After the capture of Burgoyne, in which he acted a splendid part, he suddenly became inactive, and requested of Washington the command of West Point, a station of entire ease. This petition was urged in a manner so entirely in contrast with all his former conduct, as to excite astonishment in the commander, and even cause belief that Arnold was in jest. In order, therefore, to afford him an opportunity for military display, Washington gave him command of the left wing in the main army, during the excursion of Sir Henry Clinton up the Hudson. He continued, however, restless and dissatisfied, alleging inability for active duty on account of his wounded leg, and continued his application for West Point. His request Was then granted, and, in the summer of 1780, he took command of that important station.

Previous to this, Sir Henry Clinton had received letters through his aid, Major André, from an unknown correspondent, conveying important information relative to the American forces. After much reflection, he became convinced that the writer was no other than General Arnold. This conviction was strengthened, when, upon the latter taking command at West Point, Sir Henry received a proposal to deliver up a valuable portion of the American army to Great Britain. The affair had now assumed a complexion of the utmost importance; and though the British commander managed his part with the utmost secrecy, yet he contrived to assure himself beyond doubt that his correspondent was General Arnold.

West Point was at that time the most important military station held by the Americans. Besides containing a large amount of valuable military stores, provisions and vessels, it was the proposed depot of the French and continental armies during their intended attack upon New York, and the key of communication between the Middle and Northern States. It also commanded the navigation of the Hudson. By a surrender of this place to the British arms; a fine garrison and stores would be lost, the attack upon Sir Henry frustrated, the combination between Washington and Rochambeau rendered ineffective, and all intercourse with the north made hazardous if not impossible. Accordingly, Clinton determined to use every effort in order to accomplish events of so much magnitude.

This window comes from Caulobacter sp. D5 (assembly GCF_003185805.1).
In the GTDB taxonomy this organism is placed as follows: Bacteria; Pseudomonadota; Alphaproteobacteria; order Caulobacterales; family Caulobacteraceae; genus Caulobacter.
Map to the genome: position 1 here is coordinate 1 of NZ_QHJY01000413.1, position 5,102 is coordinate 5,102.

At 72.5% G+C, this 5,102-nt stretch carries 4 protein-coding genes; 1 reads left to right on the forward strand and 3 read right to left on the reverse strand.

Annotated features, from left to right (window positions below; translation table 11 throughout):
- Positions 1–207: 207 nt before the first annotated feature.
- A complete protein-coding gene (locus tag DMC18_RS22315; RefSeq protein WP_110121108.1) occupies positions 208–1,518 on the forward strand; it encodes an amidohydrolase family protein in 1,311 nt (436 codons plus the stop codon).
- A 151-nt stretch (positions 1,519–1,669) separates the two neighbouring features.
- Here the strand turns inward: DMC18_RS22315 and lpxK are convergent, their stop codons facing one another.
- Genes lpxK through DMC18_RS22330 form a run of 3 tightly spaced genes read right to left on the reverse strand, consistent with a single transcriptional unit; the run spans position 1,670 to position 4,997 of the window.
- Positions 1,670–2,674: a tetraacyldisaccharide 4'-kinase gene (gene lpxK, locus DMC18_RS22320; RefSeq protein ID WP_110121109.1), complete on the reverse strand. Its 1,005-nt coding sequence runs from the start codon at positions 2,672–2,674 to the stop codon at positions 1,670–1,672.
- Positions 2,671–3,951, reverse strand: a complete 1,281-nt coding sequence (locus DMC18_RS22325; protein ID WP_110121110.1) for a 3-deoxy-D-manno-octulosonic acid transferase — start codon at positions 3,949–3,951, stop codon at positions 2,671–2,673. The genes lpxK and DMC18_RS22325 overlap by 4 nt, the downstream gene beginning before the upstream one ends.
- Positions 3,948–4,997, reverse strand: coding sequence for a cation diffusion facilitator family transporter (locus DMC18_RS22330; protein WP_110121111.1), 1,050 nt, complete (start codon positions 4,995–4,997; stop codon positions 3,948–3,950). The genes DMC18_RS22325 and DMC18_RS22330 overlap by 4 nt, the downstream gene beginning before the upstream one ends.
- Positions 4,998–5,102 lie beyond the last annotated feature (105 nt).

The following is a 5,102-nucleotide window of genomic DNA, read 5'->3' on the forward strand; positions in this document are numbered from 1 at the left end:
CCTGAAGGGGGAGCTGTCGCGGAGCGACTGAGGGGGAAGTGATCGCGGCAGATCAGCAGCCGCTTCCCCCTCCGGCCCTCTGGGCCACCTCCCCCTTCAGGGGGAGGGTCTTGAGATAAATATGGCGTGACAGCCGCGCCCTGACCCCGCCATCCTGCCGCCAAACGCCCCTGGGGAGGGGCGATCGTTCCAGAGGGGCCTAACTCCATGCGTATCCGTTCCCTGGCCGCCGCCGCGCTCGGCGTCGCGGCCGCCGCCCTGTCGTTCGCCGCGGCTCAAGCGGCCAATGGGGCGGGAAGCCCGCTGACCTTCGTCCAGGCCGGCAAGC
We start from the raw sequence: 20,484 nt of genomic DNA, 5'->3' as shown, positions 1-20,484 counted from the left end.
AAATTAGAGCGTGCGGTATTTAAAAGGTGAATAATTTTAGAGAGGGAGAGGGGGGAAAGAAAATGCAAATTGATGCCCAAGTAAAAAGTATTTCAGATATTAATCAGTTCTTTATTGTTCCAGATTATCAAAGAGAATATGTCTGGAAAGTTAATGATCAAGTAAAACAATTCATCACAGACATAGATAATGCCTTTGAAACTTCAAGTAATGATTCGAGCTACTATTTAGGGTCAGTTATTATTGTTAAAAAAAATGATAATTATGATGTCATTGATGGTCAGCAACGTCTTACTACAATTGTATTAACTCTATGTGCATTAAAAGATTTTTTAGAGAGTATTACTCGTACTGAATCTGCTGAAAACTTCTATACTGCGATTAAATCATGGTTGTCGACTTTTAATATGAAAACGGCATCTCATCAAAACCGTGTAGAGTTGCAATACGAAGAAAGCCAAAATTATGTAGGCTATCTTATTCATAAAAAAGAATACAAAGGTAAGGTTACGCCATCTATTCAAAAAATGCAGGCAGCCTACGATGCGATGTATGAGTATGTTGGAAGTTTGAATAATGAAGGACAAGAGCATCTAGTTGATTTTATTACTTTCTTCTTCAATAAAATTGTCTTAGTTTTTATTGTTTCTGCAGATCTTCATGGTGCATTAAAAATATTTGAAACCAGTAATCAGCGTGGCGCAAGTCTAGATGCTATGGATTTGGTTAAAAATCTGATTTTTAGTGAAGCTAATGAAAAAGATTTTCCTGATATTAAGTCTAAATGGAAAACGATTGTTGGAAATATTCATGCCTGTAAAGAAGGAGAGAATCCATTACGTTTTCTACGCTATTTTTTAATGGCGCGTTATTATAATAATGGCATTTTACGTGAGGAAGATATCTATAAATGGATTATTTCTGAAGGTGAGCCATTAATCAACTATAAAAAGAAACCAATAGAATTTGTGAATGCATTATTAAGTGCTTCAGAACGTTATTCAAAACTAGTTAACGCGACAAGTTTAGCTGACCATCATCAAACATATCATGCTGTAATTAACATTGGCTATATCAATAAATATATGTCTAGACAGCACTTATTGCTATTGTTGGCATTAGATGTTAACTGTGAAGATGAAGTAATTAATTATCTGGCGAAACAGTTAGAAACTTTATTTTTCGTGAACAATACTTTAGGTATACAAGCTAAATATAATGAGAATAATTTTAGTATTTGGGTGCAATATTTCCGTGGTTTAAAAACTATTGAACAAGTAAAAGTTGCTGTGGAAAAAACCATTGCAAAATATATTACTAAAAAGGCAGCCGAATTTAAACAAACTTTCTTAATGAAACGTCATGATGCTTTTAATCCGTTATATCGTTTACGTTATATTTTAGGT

At the suggestion of Arnold, Major André was despatched across the Hudson for the purpose of having a personal interview with him, and arranging matters which could only be hinted at under the disguise of a mercantile correspondence. On the 21st of September he was conveyed from the Vulture sloop-of-war to Arnold's presence, and the plot, together with the necessary plan of operations, was matured. The conspirators were unable to finish the conference before morning; and in the meantime the Vulture was obliged to change its position, in consequence of being fired on by the Americans. During the whole of the 22d, therefore, André remained on the American side, and at last was totally unable to obtain conveyance across the river. Arnold then furnished him with a passport and horse, in order to reach New York by land, concealing in his boots important papers intended for Sir Henry Clinton. Leaving behind him his military coat, and accompanied by one Smith, who had hitherto been the dupe of Arnold's proceedings, he rode to King's Ferry, crossed the river from Stony Point to Verplanck's Point, and pushed on toward the White Plains. After passing several parties, Smith left his companion, and the latter pursued his journey alone. Instead, however, of pursuing his original route across the White Plains, he moved off toward the Hudson river, and entered the Tarrytown road.

The region in which André was now travelling, had lately become notorious on account of the frequent plunderings from parties on both sides, which left no security to either person or property. Several young men had been on the alert to arrest some of these marauders, dividing themselves into small parties, and remaining concealed among the woods or bushes. When near Tarrytown, André. was stopped by three of these, and instead of immediately showing his pass, he commenced a hurried conversation with them, which resulted in his capture. The particulars of this affair were given in tQeir subsequent evidence during the trial of that unfortunate officer, of which the following are extracts.